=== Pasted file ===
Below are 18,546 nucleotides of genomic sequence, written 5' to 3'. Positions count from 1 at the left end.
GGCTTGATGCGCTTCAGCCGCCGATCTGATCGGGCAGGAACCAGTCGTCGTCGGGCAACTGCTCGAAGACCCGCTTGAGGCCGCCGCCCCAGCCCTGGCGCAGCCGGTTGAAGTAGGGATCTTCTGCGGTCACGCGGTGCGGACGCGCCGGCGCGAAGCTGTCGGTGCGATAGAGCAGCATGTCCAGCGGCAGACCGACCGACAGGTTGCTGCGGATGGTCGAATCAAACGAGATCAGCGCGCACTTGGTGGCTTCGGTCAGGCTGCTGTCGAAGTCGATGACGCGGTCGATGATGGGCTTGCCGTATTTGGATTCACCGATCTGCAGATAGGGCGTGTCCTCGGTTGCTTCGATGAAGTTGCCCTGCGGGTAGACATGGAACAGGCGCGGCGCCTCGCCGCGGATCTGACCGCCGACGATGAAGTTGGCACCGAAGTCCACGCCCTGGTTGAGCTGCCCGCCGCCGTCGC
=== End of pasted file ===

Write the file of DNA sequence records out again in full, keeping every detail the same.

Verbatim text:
Below are 18,546 nucleotides of genomic sequence, written 5' to 3'. Positions count from 1 at the left end.
GGCTTGATGCGCTTCAGCCGCCGATCTGATCGGGCAGGAACCAGTCGTCGTCGGGCAACTGCTCGAAGACCCGCTTGAGGCCGCCGCCCCAGCCCTGGCGCAGCCGGTTGAAGTAGGGATCTTCTGCGGTCACGCGGTGCGGACGCGCCGGCGCGAAGCTGTCGGTGCGATAGAGCAGCATGTCCAGCGGCAGACCGACCGACAGGTTGCTGCGGATGGTCGAATCAAACGAGATCAGCGCGCACTTGGTGGCTTCGGTCAGGCTGCTGTCGAAGTCGATGACGCGGTCGATGATGGGCTTGCCGTATTTGGATTCACCGATCTGCAGATAGGGCGTGTCCTCGGTTGCTTCGATGAAGTTGCCCTGCGGGTAGACATGGAACAGGCGCGGCGCCTCGCCGCGGATCTGACCGCCGACGATGAAGTTGGCACCGAAGTCCACGCCCTGGTTGAGCTGCCCGCCGCCGTCGC